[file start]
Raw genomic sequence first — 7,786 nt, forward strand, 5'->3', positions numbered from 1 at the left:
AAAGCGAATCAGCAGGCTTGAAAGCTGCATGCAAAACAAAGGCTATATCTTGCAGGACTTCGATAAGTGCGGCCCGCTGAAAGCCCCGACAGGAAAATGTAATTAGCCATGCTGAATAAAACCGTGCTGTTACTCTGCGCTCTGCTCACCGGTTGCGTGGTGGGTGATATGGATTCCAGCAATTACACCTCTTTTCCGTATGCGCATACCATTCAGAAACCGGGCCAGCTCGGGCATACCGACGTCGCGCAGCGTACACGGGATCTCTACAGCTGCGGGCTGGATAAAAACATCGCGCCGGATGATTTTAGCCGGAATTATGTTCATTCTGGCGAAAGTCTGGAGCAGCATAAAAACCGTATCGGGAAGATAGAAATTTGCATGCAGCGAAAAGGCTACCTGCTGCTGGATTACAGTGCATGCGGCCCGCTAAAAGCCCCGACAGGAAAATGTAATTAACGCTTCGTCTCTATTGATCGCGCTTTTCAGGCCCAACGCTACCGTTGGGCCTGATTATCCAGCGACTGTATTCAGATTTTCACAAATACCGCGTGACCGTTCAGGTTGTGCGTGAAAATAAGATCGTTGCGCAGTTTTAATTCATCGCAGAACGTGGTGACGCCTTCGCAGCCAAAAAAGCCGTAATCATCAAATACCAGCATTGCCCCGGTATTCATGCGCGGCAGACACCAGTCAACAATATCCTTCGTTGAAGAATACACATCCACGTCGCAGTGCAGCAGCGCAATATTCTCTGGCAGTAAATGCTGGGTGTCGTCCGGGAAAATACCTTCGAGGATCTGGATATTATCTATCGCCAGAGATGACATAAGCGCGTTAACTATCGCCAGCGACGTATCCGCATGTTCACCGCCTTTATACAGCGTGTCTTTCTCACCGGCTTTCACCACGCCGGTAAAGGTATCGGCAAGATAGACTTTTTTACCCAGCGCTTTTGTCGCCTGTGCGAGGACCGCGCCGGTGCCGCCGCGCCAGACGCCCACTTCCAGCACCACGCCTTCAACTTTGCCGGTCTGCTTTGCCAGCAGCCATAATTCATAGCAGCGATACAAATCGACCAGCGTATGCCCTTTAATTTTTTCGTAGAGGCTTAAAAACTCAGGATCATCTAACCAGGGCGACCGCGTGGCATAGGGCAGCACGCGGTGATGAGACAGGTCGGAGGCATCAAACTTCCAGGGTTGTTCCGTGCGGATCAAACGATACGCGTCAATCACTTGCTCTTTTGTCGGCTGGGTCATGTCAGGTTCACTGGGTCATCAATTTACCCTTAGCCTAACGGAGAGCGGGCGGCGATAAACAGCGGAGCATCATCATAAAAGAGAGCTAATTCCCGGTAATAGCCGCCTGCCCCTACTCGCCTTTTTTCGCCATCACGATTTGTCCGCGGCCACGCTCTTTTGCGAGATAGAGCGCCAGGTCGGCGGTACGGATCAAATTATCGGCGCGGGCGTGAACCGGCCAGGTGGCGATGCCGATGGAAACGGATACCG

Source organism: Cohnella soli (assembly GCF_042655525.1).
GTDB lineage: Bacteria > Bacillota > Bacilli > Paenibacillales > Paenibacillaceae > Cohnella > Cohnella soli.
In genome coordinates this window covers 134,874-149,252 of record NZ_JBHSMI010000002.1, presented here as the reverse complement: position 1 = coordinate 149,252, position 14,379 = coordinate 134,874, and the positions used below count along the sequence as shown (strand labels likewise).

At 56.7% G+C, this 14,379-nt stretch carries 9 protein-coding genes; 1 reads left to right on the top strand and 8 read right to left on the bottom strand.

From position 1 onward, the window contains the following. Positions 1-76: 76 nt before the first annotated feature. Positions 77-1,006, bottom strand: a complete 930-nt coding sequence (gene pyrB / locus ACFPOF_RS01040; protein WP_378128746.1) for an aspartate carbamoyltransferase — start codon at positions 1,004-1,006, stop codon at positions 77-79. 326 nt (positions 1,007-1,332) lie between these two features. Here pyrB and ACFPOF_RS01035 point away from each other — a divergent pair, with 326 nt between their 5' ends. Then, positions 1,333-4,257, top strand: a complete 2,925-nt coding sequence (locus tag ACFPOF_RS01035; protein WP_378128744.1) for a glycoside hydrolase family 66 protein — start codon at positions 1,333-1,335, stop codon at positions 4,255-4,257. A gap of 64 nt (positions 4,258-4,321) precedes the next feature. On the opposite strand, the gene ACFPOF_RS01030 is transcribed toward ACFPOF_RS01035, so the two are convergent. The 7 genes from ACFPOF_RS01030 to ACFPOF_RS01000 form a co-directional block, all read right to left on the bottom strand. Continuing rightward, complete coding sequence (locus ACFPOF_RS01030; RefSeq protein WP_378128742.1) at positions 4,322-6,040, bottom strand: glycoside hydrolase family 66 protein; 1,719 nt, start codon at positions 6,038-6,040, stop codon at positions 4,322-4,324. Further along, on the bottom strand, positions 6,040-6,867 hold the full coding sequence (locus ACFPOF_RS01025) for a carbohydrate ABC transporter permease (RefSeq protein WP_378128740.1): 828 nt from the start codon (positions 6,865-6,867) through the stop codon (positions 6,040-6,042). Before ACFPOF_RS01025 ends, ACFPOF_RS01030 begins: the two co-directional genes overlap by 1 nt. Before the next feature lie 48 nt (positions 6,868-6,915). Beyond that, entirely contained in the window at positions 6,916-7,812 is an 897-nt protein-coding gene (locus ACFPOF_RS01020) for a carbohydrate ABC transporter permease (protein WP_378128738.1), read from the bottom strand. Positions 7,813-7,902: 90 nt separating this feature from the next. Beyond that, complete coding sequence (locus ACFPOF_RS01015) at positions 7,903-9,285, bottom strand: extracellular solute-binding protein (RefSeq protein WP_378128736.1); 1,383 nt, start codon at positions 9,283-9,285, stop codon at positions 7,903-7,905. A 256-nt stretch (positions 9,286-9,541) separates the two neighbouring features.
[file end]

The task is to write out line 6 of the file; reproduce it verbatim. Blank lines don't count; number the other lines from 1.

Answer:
At 56.7% G+C, this 14,379-nt stretch carries 9 protein-coding genes; 1 reads left to right on the top strand and 8 read right to left on the bottom strand.